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EU leaders weigh plan for Greek exit

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Euro zone leaders are weighing a plan to allow Greece to exit its four-year-old bailout at the end of the year by converting nearly €11 billion of unused rescue funds into a backstop for Athens for when it raises cash from the markets on its own.

The plan, which will be discussed at a meeting of euro zone finance ministers in Brussels on Thursday,would allow Antonis Samaras, Greek prime minister, to declare an end to the quarterly reviews by the hated "troika" of bailout monitors ahead of parliamentary elections, which could come as early as March.

At the same time,backers of the plan believe it would give financial markets the security of knowing Athens could draw on the credit line in an emergency.

The credit line would come from the euro zone's €500 billion rescue fund, meaning it would still require monitoring from Brussels, albeit less onerous than at present. By tapping €11 billion originally earmarked for shoring up by Greek banks, euro zone officials hope to avoid political resistance from Germany.

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"In political terms, the money has already been made available to the Greek authorities," said an EU official involved in the negotiations.

Mr Samaras's hopes of a "clean exit" from Greece's €172 billion second bailout –which would mean no line of credit or additional outside monitoring – were dashed last month when Greek bonds were sold off in a mini-panic after he announced his intention to finish the bailout at the end of the year without any follow-on program.

"A completely clean exit is highly unlikely," said the EU official.

Greek officials are scrambling to finalize the remaining required economic reforms so they can agree the exit plan by December. Gikas Hardouvelis, the Greek finance minister,is expected to request the €11 billion credit line at Thursday's meeting. Greece is looking to raise €6 billion-€9 billion on its own for next year, a senior Greek government official said.

The biggest remaining stumbling block remains the role of the International Monetary Fund in the plan. Unlike the EU, whose Greek bailout runs out of cash this year, the IMF program is due to run into 2016.

The IMF has become a lightning rod for political anger in Greece – Poul Thomsen, the blunt Dane who heads the IMF's Greek team, has to travel in Athens with a significant security detail – and Greek political leaders are eager to eject the Fund from the program.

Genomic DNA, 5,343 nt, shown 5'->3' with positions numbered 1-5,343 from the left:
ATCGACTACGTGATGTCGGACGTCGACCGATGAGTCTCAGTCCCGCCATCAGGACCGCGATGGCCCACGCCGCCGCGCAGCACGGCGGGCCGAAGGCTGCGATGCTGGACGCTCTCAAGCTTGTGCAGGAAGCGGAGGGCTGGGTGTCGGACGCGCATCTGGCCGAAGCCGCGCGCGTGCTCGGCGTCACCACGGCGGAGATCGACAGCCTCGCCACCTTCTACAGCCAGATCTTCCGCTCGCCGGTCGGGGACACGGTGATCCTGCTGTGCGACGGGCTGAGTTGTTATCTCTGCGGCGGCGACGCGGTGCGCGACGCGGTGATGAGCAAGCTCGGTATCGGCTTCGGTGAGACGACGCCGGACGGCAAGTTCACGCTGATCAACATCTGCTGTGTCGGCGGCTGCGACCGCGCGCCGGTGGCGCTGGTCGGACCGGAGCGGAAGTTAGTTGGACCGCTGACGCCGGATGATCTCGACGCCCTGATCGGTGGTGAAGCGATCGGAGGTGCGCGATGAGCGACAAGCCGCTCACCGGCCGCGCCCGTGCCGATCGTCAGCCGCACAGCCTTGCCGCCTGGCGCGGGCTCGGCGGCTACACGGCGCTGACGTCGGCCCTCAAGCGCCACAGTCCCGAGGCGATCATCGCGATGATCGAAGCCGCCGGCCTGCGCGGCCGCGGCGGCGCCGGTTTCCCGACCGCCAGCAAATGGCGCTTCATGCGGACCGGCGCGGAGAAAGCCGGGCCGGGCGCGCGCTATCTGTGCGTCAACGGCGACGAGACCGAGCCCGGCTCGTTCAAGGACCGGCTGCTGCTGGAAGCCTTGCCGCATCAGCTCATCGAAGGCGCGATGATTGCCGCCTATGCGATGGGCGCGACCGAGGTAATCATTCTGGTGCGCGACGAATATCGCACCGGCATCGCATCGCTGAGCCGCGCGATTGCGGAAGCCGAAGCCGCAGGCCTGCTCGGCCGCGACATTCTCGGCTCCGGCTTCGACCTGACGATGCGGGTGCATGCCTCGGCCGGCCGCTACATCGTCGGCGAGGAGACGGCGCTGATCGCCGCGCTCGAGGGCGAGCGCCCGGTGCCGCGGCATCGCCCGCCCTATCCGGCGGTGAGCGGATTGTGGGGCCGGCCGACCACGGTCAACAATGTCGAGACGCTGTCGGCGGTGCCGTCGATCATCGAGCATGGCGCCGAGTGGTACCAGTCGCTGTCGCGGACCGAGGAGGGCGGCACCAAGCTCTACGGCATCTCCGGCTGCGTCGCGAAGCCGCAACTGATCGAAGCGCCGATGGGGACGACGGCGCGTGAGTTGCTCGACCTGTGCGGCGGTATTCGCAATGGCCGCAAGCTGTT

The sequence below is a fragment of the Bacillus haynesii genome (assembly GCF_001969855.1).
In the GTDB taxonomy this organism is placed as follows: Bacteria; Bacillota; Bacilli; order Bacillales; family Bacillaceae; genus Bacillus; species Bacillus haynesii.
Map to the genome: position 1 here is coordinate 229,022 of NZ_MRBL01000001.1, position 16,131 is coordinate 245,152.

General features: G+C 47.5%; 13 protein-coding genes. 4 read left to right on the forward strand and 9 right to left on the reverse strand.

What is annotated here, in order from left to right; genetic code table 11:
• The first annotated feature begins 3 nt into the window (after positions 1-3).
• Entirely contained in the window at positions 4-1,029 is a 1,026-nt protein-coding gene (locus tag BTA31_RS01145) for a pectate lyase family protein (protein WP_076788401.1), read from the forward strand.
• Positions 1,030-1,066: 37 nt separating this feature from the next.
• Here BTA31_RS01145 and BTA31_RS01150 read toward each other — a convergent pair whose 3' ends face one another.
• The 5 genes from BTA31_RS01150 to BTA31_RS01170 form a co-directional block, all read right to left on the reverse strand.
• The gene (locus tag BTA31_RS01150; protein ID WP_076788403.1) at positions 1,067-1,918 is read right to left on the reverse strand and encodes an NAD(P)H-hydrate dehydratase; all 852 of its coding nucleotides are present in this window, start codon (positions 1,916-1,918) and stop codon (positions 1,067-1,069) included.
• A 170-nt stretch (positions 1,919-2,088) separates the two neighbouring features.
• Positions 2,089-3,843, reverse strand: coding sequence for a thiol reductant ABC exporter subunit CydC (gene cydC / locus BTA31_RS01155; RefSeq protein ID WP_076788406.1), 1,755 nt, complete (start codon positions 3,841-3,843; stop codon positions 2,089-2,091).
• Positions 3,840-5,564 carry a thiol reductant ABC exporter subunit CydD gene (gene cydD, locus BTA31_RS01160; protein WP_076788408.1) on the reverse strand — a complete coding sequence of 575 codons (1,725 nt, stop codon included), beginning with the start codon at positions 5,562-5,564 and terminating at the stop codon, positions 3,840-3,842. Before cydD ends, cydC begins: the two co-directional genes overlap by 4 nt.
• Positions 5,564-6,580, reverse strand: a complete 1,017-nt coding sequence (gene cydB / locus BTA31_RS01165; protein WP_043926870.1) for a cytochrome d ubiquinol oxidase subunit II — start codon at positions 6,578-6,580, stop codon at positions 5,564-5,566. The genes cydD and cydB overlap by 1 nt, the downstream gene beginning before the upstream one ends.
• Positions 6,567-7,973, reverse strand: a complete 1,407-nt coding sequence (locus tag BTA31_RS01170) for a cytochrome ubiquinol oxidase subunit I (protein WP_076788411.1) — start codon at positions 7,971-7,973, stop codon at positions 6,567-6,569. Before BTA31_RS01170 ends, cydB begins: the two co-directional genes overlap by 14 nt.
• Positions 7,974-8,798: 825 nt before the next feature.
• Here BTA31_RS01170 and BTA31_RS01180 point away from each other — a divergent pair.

"It's not helpful t ohave them camping in Athens," said one Greek official, referring to prolonged negotiations over the last bailout review which took nine months to complete.

But a group of euro zone countries led by Germany have insisted the IMF remain part of the program, arguing the Fund's independence and credibility is essential to gaining support for a credit line in the Bundestag.

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But under its rules, any participation by the IMF would require continued quarterly reviews of Greece's reform efforts.

Remaining resources in the Greek bank recapitalization fund, known as the Hellenic Financial Stability Fund (HFSF), have long been seen as a possible source of financing for Athens if it were to avoid a third bailout.

But it was not clear sufficient funds would be left over in the HFSF until the European Central Bank completed its highly anticipated euro zone bank stress tests, which were aimed at determining which financial institutions still required more capital.

The tests, unveiled justover a week ago, found three of Greece's largest banks still needed a combined €8.7 billion in capital as of the end of 2013. But it also said those same banks had raised nearly €6.5 billion on the capital markets since then.

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If the banks are able to raise the extra money through private fundraising, the entire €11 billion left in the HFSF could be used for the credit line.

Although technically the money would not be moved from one account to another – the HFSF funds are bonds issued by the euro zone bailout fund and not cash – a senior EU official said they would be treated as the same politically and should easily move through euro zone parliaments that would have to approve any new assistance to Greece.